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Pat Holscher
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Wed Jun 06, 2018 9:51 pm

Another thing to keep in mind is that the U.S. Army didn't really have a divisional structure after the Civil War until 1918. So there were a lot of units of various types that were formed with unit designations that then were incorporated into divisions in 1917.

For example, the, the structure of the 3d Division in 1917-18 was as follows:

5th Infantry Brigade, consisting of;
  • 4th Infantry Regiment, a regular Army regiment.
    7th Infantry Regiment, also a regular regiment
    8th Machine Gun Battalion. I don't know the make up of this unit but machine gun battalions were a recent introduction into the Army. World War One would prove to be unique for the combat use of such battalions and they'd not really reappear in the U.S. Army during World War Two.
6th Infantry Brigade, consisting of;
  • 30th Infantry Regiment. Regular Army.
    38th Infantry Regiment. Regular Army.
    9th Machine Gun Battalion
3rd Field Artillery Brigade, consisting of;
  • 10th Field Artillery Regiment (75 mm) Newly formed in 1916 at Camp Douglas, Arizona.
    18th Field Artillery Regiment (155 mm). Newly formed in 1916 at Ft. Bliss, Texas.
    76th Field Artillery Regiment (75 mm). Converted from regular U.S. Army's 18th Cavalry Regiment wholesale. The 18th Cavalry was a newly formed Cavalry regiment authorized in 1916 which had a brief existence before being converted to cavalry Quite a few of the newly authorized cavalry regiments from the National Defense Act of 1916, and National Guard cavalry regiments, were reorganized from cavalry to artillery or transport. Indeed, even some National Guard infantry was so reorganized. The reorganization of available cavalry regiments made sense in context as the men in them were familiar with handling horses, and artillery was horse drawn at the time.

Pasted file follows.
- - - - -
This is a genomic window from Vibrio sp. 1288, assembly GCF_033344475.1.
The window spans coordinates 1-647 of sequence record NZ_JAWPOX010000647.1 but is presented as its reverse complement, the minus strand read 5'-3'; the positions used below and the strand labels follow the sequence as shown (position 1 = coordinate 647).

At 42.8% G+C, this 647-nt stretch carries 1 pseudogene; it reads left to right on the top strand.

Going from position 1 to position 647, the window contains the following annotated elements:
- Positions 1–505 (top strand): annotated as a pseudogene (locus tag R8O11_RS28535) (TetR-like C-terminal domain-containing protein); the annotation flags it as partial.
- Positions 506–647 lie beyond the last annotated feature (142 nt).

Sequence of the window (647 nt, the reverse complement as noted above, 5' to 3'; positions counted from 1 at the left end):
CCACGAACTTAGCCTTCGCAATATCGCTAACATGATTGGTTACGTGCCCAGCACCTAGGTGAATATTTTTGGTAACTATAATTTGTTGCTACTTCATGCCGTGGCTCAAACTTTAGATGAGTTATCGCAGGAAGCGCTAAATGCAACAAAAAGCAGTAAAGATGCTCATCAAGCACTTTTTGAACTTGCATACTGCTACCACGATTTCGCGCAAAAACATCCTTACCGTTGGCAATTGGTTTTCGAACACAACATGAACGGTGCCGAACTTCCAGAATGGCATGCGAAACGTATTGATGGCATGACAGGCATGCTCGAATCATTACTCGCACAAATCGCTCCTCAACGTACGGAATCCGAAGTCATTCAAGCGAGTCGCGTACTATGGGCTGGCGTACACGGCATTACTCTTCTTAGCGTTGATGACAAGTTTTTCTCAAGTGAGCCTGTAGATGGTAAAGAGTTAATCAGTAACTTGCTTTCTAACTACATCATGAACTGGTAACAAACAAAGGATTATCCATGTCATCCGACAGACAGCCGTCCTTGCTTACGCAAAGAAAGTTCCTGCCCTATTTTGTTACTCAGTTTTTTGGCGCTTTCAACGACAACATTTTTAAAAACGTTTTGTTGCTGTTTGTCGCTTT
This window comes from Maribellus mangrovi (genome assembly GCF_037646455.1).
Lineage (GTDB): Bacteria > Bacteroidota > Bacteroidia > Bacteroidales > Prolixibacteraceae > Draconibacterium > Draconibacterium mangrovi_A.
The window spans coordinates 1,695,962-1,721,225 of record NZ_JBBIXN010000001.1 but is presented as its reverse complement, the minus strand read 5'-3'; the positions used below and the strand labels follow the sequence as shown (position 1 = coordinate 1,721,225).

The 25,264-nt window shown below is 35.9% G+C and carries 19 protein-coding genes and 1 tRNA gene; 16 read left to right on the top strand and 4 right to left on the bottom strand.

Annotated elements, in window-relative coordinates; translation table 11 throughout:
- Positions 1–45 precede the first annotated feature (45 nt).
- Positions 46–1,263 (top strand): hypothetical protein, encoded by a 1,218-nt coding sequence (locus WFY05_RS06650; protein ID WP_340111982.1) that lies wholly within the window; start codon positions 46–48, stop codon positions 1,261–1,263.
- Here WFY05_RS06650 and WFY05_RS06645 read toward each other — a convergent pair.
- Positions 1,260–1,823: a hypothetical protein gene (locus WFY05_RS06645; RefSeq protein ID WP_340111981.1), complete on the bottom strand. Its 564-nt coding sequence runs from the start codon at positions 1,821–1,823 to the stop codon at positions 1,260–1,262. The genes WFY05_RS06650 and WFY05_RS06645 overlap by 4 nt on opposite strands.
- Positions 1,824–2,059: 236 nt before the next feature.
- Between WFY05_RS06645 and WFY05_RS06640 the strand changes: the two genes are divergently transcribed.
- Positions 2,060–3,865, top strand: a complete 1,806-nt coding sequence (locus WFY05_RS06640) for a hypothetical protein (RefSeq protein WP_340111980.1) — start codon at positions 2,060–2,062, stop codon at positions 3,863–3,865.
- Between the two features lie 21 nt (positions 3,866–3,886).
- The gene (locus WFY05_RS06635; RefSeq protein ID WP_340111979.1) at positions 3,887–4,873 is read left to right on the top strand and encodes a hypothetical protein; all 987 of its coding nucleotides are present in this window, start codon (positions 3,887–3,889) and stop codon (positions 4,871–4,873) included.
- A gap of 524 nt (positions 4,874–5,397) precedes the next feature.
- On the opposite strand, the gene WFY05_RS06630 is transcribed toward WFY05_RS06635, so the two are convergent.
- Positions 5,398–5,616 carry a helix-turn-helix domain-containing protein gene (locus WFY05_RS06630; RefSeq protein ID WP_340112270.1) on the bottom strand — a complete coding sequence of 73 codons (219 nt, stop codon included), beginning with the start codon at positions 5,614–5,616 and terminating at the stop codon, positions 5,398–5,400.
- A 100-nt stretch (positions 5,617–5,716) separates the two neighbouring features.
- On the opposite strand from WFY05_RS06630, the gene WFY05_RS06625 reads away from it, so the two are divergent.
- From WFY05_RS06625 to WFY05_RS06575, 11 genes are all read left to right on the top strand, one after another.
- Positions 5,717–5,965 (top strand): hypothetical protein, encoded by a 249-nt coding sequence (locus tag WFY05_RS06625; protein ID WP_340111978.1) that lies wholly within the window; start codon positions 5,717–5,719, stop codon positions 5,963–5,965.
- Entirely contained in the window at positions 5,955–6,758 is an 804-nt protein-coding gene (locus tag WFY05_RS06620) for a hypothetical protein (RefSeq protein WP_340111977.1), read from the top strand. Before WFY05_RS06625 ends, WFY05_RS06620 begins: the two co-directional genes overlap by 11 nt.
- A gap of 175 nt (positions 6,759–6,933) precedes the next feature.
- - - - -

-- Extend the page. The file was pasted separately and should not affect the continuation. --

3rd Trench Mortar Battery. Another new formation. Trench mortars were a major feature of World War One but would be obsolete by World War Two.
7th Machine Gun Battalion

6th Engineer Regiment

5th Field Signal Battalion

Headquarters Troop, 3rd Division. This was a cavalry troop. I'm not sure what cavalry regiment provided the troops for it. Basically, however, cavalry troops were individual troops assigned from prewar cavalry regiments, quite a few of which were National Guard cavalry troops.

3rd Train Headquarters and Military Police. Military police as a regular establishment was new to the Army at this time, and reflected its enormous growth.

3rd Ammunition Train.

3rd Supply Train

3rd Engineer Train

3rd Sanitary Train

5th, 7th, 26th, and 27th Ambulance Companies and Field Hospital

The point would be that some of these units were brand new creations, but others were long standing units that had not been in divisions. When things were assembled existing designations were retained.
Pat

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Thu Jun 07, 2018 7:29 pm

Yes, it gets confusing.

A lot of trench mortar units and heavy artillery units, those on railroad platforms; were formed from Coast Artillery units. After the War they were returned to the Coast Artillery. Part of the 4th Artillery Regiment, generally a Pack Artillery regiment, went to France and manned 155mm Schneider howitzers.

So, which lineage if followed?
Couvi

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Joseph Sullivan
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Wed Jun 20, 2018 6:02 pm

So, what this means to me is that in the horse-mounted period, there was no general rationale at all for unit numbers and how they fit into divisions and brigades.
Joe